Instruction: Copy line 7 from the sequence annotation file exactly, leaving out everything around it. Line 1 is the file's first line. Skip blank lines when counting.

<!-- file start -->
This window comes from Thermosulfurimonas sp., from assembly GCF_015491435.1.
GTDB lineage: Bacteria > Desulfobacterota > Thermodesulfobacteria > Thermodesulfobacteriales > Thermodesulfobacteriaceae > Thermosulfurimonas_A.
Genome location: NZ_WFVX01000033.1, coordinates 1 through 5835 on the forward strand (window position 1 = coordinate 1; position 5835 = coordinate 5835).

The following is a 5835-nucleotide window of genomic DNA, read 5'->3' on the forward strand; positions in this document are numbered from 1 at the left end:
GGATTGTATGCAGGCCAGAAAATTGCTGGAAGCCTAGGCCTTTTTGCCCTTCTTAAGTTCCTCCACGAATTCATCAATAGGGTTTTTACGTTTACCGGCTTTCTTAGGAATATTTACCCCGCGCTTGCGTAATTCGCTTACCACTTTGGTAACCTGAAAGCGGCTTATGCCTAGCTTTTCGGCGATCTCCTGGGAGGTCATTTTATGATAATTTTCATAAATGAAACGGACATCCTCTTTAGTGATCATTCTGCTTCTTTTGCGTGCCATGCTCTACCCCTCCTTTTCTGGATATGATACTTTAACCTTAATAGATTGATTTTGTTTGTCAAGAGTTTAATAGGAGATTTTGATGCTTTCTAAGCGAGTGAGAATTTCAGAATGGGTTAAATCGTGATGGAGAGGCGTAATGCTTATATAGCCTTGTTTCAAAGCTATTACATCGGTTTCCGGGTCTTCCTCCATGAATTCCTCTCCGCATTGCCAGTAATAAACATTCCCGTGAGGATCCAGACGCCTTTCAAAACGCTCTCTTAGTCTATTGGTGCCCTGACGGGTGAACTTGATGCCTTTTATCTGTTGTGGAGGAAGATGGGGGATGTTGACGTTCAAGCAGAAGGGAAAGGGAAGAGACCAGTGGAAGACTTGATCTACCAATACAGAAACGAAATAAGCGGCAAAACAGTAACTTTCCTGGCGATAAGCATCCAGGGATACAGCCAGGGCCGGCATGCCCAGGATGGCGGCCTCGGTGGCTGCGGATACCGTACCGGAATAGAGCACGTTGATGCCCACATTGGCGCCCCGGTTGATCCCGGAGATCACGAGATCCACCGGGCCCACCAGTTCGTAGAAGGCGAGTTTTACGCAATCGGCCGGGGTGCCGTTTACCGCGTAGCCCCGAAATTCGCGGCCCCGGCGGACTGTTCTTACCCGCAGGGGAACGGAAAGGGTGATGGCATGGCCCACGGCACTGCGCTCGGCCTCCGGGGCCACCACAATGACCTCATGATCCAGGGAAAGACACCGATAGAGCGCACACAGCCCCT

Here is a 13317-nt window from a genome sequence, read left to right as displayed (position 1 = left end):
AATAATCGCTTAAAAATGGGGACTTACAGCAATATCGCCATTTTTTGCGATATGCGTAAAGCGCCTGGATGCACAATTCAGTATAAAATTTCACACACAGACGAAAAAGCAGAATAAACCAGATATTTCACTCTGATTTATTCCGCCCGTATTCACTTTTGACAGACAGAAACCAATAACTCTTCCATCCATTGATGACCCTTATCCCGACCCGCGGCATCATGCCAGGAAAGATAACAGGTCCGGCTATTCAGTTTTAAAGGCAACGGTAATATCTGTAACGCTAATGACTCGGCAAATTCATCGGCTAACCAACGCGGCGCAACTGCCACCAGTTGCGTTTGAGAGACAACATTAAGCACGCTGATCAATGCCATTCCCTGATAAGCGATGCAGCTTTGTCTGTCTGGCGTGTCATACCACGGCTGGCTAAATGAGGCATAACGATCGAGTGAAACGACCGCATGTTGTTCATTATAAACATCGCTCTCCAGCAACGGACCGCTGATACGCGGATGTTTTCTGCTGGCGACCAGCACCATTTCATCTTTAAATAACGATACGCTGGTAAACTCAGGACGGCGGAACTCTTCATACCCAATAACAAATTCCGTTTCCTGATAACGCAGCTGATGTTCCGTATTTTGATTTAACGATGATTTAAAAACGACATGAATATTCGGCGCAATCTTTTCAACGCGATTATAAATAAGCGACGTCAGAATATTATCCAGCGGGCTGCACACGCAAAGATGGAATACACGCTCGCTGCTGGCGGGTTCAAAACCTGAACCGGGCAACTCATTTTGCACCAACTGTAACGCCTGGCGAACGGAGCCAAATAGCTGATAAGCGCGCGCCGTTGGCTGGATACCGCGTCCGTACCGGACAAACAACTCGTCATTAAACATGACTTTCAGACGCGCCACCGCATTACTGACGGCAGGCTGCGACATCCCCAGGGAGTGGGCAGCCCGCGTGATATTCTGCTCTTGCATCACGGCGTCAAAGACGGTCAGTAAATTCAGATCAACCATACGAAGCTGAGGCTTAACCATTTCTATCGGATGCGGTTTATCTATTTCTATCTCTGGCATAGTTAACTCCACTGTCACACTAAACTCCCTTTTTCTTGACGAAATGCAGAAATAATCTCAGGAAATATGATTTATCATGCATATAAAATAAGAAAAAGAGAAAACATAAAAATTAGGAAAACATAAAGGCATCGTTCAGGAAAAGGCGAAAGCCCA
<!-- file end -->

AATAATCGCTTAAAAATGGGGACTTACAGCAATATCGCCATTTTTTGCGATATGCGTAAAGCGCCTGGATGCACAATTCAGTATAAAATTTCACACACAGACGAAAAAGCAGAATAAACCAGATATTTCACTCTGATTTATTCCGCCCGTATTCACTTTTGACAGACAGAAACCAATAACTCTTCCATCCATTGATGACCCTTATCCCGACCCGCGGCATCATGCCAGGAAAGATAACAGGTCCGGCTATTCAGTTTTAAAGGCAACGGTAATATCTGTAACGCTAATGACTCGGCAAATTCATCGGCTAACCAACGCGGCGCAACTGCCACCAGTTGCGTTTGAGAGACAACATTAAGCACGCTGATCAATGCCATTCCCTGATAAGCGATGCAGCTTTGTCTGTCTGGCGTGTCATACCACGGCTGGCTAAATGAGGCATAACGATCGAGTGAAACGACCGCATGTTGTTCATTATAAACATCGCTCTCCAGCAACGGACCGCTGATACGCGGATGTTTTCTGCTGGCGACCAGCACCATTTCATCTTTAAATAACGATACGCTGGTAAACTCAGGACGGCGGAACTCTTCATACCCAATAACAAATTCCGTTTCCTGATAACGCAGCTGATGTTCCGTATTTTGATTTAACGATGATTTAAAAACGACATGAATATTCGGCGCAATCTTTTCAACGCGATTATAAATAAGCGACGTCAGAATATTATCCAGCGGGCTGCACACGCAAAGATGGAATACACGCTCGCTGCTGGCGGGTTCAAAACCTGAACCGGGCAACTCATTTTGCACCAACTGTAACGCCTGGCGAACGGAGCCAAATAGCTGATAAGCGCGCGCCGTTGGCTGGATACCGCGTCCGTACCGGACAAACAACTCGTCATTAAACATGACTTTCAGACGCGCCACCGCATTACTGACGGCAGGCTGCGACATCCCCAGGGAGTGGGCAGCCCGCGTGATATTCTGCTCTTGCATCACGGCGTCAAAGACGGTCAGTAAATTCAGATCAACCATACGAAGCTGAGGCTTAACCATTTCTATCGGATGCGGTTTATCTATTTCTATCTCTGGCATAGTTAACTCCACTGTCACACTAAACTCCCTTTTTCTTGACGAAATGCAGAAATAATCTCAGGAAATATGATTTATCATGCATATAAAATAAGAAAAAGAGAAAACATAAAAATTAGGAAAACATAAAGGCATCGTTCAGGAAAAGGCGAAAGCCCA